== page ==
Michigan's Legislature is expected to pass legislation Tuesday that would bar contracts requiring employees to pay union dues as a condition of employment. The proposed right-to-work law has infuriated union leaders in a state considered the heart of the union movement.
Republican leaders pushing the bill closely watched the fights over labor rights going on across the Midwest, but it wasn't Ohio or Wisconsin that prompted them into action. Many leaders in the public and private sector looked to their neighbor to the immediate south.
If your health insurer pays too much for a claim, you might think that would be a good kind of problem. But it could turn out to be more of a headache than a windfall.
Just ask Lisa Dowden, who had gastric bypass surgery three years ago. In September, the 51-year-old lawyer got a bill from her insurer claiming she owed more than $9,100 because it had overpaid for the services of the surgeon who assisted on her operation.
Originally published on Tue December 11, 2012 8:38 pm
On Sunday, Weekend All Things Considered aired an interview with Glenfiddich Malt Master Brian Kinsman. He talked about the $94,000 that a buyer recently paid at auction for one bottle of Glenfiddich Janet Sheed Roberts Reserve 55 Year Old whisky.
Originally published on Tue December 11, 2012 8:06 pm
Update at 6:00 p.m. ET:
Michigan Gov. Rick Snyder has signed into law two controversial "right-to-work" bills passed earlier Tuesday by the state's House. This officially makes Michigan the 24th right-to-work state in the nation.
The two bills give both public and private employees so-called right-to-work protections — controversial pieces of legislation that have sparked protests in and around the state capitol in Lansing.
Originally published on Tue December 11, 2012 11:18 am
As we've said now several times, "the White House and congressional leaders continue to talk about taxes, spending cuts and how to avoid the so-called fiscal cliff that arrives at midnight Dec. 31 — when Bush-era tax cuts are set to expire and automatic spending cuts are set to go into effect."
As NPR and others cover the story, we're pointing to interesting reports and analyses. Here are some of the latest.
Originally published on Tue December 11, 2012 1:25 pm
If Syrian President Bashar Assad gets desperate enough he will use chemical weapons against his own people, the former chief of staff for that country's chemical weapons tells NPR's Deborah Amos.
Maj. Gen. Adnan Sillu, who defected in July and is now in Turkey, is convinced that if rebel forces close in on Damascus, Assad will order the use of mustard gas, sarin or other chemicals in a "last desperate act," Deb reported today on Morning Edition.
Good morning. I'm David Greene, with news that Noah's Ark has docked in the Netherlands. Well, sort of. Johan Huibers built a full-scale replica of the ark on a river, staying as true as he could to God's instructions to Noah. The giant floating hulk opened to the public with some real animals: rabbits and parakeets. The bison and tigers are life-sized sculptures. There are modern creature comforts, like two cinemas and a restaurant. And on opening day, by God, it rained. It's MORNING EDITION. Transcript provided by NPR, Copyright NPR.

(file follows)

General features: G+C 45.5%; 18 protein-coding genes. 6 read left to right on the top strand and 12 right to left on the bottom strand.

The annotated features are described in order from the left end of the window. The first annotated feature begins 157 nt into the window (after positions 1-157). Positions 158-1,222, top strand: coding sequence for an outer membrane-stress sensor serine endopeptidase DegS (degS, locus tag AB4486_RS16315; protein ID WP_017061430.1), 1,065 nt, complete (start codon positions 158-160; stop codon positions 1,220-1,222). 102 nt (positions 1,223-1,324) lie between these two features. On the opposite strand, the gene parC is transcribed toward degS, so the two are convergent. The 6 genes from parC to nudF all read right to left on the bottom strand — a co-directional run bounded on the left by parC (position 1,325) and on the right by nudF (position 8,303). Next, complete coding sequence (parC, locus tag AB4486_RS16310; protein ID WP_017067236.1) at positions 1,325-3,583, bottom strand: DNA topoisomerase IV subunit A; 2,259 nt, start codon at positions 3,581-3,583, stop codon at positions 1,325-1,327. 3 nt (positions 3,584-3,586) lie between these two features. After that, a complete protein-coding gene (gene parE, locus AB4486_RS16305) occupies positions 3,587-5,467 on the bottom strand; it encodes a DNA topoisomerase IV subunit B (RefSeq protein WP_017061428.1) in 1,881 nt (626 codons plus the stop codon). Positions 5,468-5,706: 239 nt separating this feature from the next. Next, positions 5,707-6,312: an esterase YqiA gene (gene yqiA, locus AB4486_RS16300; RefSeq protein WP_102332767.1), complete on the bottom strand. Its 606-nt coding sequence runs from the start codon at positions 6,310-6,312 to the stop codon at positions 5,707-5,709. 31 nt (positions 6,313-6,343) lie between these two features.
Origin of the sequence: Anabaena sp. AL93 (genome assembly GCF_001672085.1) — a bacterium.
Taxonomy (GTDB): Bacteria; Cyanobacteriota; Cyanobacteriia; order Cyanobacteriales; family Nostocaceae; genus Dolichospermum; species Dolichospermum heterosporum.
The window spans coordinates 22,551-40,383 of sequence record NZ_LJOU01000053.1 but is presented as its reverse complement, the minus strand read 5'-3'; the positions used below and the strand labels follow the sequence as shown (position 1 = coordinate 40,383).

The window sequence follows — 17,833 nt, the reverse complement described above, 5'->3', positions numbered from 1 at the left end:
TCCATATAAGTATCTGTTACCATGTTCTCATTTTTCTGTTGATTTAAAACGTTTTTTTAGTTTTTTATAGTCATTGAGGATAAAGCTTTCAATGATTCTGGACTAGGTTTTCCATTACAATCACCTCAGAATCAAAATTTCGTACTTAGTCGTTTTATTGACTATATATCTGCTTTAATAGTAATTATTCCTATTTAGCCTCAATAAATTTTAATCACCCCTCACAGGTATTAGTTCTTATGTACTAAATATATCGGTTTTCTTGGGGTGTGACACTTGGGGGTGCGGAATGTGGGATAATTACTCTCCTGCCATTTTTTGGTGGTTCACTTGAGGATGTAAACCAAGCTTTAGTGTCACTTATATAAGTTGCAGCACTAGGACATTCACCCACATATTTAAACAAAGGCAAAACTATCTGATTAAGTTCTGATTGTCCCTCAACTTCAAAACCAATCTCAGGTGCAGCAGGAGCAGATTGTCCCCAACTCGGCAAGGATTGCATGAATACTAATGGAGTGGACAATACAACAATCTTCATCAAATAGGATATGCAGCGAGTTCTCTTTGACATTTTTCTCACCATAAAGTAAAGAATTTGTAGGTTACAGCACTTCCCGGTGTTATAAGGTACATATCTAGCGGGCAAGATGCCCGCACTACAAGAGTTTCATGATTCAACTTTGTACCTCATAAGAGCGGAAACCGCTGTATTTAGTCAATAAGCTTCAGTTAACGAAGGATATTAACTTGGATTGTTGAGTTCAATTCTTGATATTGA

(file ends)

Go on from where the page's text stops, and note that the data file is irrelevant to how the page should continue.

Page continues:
Good morning. I'm Renee Montagne. The spirit of Hanukah is aglow in the desert. For the seventh straight year, a man in Phoenix is lighting up the tips of a giant cactus to celebrate the holiday. Mel Kline's cactus is called a saguaro. It has a middle trunk and eight arms, perfect for a menorah. And at 30 feet tall, it attracts hundreds of visitors. The Arizona Republic reports that Kline bought the cactus 35 years ago. His wife wanted a maple tree. It's MORNING EDITION. Transcript provided by NPR, Copyright NPR.
The Federal Trade Commission has released a report taking to task the makers of mobile apps for children. It says apps are not transparent enough about the personal information they collect. It's the latest sign the Obama administration is concerned about children's privacy online.
Lines of communication remain open in an effort to avert the automatic tax hikes and spending cuts known as the "fiscal cliff," according to the White House and House Speaker John Boehner.
If no deal is reached between now and the end of the year, would the consequences be that drastic?
To answer that question, let's imagine it's January and the nation has gone off the "fiscal cliff." You don't really feel any different and things don't look different, either. That's because, according to former congressional budget staffer Stan Collender, the cliff isn't really a cliff.
Earlier this year, Oprah Winfrey announced an updated version of her popular book club, this time called Book Club 2.0. Her first pick, Cheryl Strayed's memoir Wild, experienced best-seller list success thanks to what some people are calling the "Oprah bump." And last week Winfrey announced her second pick, a novel called The Twelve Tribes of Hattie by Ayana Mathis, a first-time author.
Detroit officials face a tough vote Tuesday as they try to keep their city from going over its own "fiscal cliff." If the mayor and City Council cannot agree on a plan to reduce the city's budget deficit, state officials are poised to take away their power and assume total control over Detroit's finances.
It's been a continuing vicious cycle: Detroit's population exodus, lost tax revenue and chronic mismanagement have left the city burning through cash to the point where the state of Michigan has to provide funding to help the city meet payroll for the next few months.